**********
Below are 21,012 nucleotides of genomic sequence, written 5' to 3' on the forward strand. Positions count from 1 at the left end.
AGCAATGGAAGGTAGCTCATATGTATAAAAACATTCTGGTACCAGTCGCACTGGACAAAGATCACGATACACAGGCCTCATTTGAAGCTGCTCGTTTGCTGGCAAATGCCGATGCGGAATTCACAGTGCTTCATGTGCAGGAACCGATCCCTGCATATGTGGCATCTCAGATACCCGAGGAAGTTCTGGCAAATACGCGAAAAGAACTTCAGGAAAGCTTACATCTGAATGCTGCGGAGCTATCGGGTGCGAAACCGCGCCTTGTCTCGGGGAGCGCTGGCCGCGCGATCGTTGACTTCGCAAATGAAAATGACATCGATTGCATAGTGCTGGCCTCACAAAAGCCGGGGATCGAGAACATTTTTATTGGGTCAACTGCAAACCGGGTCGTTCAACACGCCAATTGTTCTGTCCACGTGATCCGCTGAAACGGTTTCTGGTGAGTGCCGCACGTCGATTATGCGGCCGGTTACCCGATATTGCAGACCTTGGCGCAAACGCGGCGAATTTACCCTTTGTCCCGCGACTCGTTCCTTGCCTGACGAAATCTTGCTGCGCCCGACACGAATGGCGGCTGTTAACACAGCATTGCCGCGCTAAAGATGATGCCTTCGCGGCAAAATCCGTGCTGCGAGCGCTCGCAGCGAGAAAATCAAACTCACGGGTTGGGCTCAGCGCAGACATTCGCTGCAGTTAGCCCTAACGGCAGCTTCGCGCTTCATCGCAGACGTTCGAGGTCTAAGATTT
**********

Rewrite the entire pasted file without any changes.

Below are 21,012 nucleotides of genomic sequence, written 5' to 3' on the forward strand. Positions count from 1 at the left end.
AGCAATGGAAGGTAGCTCATATGTATAAAAACATTCTGGTACCAGTCGCACTGGACAAAGATCACGATACACAGGCCTCATTTGAAGCTGCTCGTTTGCTGGCAAATGCCGATGCGGAATTCACAGTGCTTCATGTGCAGGAACCGATCCCTGCATATGTGGCATCTCAGATACCCGAGGAAGTTCTGGCAAATACGCGAAAAGAACTTCAGGAAAGCTTACATCTGAATGCTGCGGAGCTATCGGGTGCGAAACCGCGCCTTGTCTCGGGGAGCGCTGGCCGCGCGATCGTTGACTTCGCAAATGAAAATGACATCGATTGCATAGTGCTGGCCTCACAAAAGCCGGGGATCGAGAACATTTTTATTGGGTCAACTGCAAACCGGGTCGTTCAACACGCCAATTGTTCTGTCCACGTGATCCGCTGAAACGGTTTCTGGTGAGTGCCGCACGTCGATTATGCGGCCGGTTACCCGATATTGCAGACCTTGGCGCAAACGCGGCGAATTTACCCTTTGTCCCGCGACTCGTTCCTTGCCTGACGAAATCTTGCTGCGCCCGACACGAATGGCGGCTGTTAACACAGCATTGCCGCGCTAAAGATGATGCCTTCGCGGCAAAATCCGTGCTGCGAGCGCTCGCAGCGAGAAAATCAAACTCACGGGTTGGGCTCAGCGCAGACATTCGCTGCAGTTAGCCCTAACGGCAGCTTCGCGCTTCATCGCAGACGTTCGAGGTCTAAGATTT